Album Review

Sophomore long player Antisocialites is set for release. This highly anticipated album delivers in spades.

Alvvays - Antisocialites

Through seemingly benign everyday interactions, voyeuristic observations and stray encounters Alvvays paint 10 lyrical portraits on their new LP Antisocialites.

Galactic opening track In Undertow puts Alvvays rhythmic and writing prowess on full display in this cleaver tune. Molly Rankin contemplates the fate of a relationship after the impact of things said and done asking “What’s left for you and me, I ask that question rhetorically, can’t buy into astrology and won’t rely on the moon for anything, there’s no turning back”. An epic opener with a My Bloody Valentine-esk wall of guitars swirling and washing around in a rich reverb to accompany Rankin’s breathy vocals.

Wondering what might be and the range of possibilities all with an infinite array of outcomes, in Dreams Tonite Rankin’s vocals gently oscillate whilst pondering if a passer-by will feature in her subconscious.

Following on from these opening dreamy tracks, Plimsoll Punks shifts gear into a power pop jingle fused with blues riffs that bubbles with irony as Rankin so positively espouses “you’re getting me down”.

Your Type continues the short and punchy post punk vibe. Like a considerate mosh pit, this track bounces and jostles around, politely giving the verbal finger to unwanted attention.

Enjoying the freedom of post break up individuality, Not My Baby is a synth driven tune peppered with drum machine beats and sweet doo-wop harmonies.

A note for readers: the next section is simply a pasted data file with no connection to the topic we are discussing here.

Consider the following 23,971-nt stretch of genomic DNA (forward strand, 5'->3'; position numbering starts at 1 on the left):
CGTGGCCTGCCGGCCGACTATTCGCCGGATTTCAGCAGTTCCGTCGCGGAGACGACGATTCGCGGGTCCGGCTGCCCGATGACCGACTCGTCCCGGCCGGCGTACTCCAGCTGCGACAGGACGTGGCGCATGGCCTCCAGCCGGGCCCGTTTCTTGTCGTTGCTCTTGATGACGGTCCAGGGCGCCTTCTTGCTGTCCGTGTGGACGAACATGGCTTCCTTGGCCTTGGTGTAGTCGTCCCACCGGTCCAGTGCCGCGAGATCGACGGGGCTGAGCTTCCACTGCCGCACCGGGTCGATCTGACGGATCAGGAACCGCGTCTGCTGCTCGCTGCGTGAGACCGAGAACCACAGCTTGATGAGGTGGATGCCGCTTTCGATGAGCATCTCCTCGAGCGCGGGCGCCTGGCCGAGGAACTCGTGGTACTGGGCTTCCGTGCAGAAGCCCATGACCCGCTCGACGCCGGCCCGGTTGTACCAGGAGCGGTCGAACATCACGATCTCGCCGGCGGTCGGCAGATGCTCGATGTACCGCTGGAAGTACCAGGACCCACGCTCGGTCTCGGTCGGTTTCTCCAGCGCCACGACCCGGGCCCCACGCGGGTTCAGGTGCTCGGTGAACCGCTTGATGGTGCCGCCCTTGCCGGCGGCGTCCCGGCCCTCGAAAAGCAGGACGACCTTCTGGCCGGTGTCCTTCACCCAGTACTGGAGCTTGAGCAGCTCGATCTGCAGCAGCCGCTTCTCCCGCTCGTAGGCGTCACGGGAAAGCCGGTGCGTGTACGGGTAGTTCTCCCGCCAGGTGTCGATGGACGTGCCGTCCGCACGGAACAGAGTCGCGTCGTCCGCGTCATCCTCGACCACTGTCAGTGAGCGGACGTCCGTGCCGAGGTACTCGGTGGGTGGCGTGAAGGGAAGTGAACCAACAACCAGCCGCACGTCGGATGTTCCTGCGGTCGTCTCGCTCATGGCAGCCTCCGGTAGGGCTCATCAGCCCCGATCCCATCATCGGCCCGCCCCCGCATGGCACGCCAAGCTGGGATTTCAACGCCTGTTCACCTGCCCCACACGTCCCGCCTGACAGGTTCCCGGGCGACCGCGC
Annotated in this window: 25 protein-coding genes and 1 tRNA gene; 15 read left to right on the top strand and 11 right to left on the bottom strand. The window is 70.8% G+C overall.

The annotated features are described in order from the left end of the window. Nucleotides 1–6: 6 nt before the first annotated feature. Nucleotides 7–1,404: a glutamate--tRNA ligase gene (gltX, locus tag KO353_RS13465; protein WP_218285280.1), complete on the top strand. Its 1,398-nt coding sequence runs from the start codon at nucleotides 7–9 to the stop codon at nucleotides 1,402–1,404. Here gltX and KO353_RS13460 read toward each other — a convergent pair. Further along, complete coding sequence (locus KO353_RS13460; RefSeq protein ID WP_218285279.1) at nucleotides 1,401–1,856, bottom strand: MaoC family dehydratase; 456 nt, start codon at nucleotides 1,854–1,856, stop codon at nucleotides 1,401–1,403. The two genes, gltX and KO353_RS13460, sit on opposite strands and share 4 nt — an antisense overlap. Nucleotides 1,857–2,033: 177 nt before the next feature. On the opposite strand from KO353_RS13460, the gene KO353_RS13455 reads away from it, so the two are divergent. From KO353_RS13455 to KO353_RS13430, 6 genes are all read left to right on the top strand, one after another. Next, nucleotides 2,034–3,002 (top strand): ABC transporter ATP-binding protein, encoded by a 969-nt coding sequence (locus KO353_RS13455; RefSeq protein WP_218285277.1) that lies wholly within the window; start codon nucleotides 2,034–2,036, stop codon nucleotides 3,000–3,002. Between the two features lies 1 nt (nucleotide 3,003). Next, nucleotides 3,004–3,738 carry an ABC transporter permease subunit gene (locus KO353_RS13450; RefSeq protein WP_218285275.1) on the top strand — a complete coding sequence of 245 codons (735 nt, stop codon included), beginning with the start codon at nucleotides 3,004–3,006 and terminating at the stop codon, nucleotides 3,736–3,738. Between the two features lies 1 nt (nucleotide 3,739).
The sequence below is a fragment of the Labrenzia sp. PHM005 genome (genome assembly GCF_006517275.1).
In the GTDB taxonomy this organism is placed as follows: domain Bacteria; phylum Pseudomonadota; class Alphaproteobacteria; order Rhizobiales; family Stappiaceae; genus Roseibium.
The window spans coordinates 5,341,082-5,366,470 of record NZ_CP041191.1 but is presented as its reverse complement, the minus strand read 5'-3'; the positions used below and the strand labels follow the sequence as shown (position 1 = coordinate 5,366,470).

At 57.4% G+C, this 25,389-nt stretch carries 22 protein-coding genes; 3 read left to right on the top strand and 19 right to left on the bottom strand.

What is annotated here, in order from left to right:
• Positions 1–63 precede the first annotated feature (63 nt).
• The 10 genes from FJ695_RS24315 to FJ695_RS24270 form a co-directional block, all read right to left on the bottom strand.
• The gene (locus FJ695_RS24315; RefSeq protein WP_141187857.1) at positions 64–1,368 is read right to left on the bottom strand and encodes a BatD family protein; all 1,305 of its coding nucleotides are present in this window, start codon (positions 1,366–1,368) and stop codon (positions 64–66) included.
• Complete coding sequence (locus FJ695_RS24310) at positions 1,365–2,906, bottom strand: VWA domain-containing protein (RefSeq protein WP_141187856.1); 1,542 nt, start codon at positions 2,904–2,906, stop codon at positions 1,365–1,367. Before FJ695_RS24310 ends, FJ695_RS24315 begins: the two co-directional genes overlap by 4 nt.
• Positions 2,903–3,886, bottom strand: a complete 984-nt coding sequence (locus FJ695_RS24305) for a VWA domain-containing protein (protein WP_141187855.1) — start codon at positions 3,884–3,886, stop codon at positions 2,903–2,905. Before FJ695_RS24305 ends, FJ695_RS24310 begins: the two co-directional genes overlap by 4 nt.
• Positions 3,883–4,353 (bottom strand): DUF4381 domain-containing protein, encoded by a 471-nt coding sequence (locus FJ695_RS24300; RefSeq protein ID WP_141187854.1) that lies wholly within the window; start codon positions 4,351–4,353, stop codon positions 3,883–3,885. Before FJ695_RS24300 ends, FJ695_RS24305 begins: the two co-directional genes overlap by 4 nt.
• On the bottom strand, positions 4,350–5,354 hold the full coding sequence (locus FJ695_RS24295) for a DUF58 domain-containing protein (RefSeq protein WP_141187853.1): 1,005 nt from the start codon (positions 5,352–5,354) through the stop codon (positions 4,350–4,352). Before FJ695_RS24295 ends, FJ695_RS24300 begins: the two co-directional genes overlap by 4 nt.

With phasers set to stun, Hey is an electric wonderland with washed out guitars all held in check with Brian Murphy on bass. If you didn’t know Alvvays hail from Toronto you could easily be mistaken for thinking you were in Manchester in the early 80’s as Lollipop carves out a cute storyline of mishap and misunderstanding.

Already Gone is a haunting track with Rankin breathless and creating a sense of desolation further assisted by Alec O'Hanley scratching on the fretboard. It is the restraint that Rankin employs in this track that makes her voice so ethereal and aching.

Saved By A Waif is like a night out, bristling with early enthusiasm and excitement before some heady moments drag it from the j-pop stratosphere whereas Forget About Life is an invitation to escapism, to run away, to put the blinkers on reality and for brief moment throw caution to the wind.

Overwhelmingly a record canvasing very familiar concepts based on love, loss and longing, the sugary sweet way Alvvays coat these truths is one of their most appealing traits.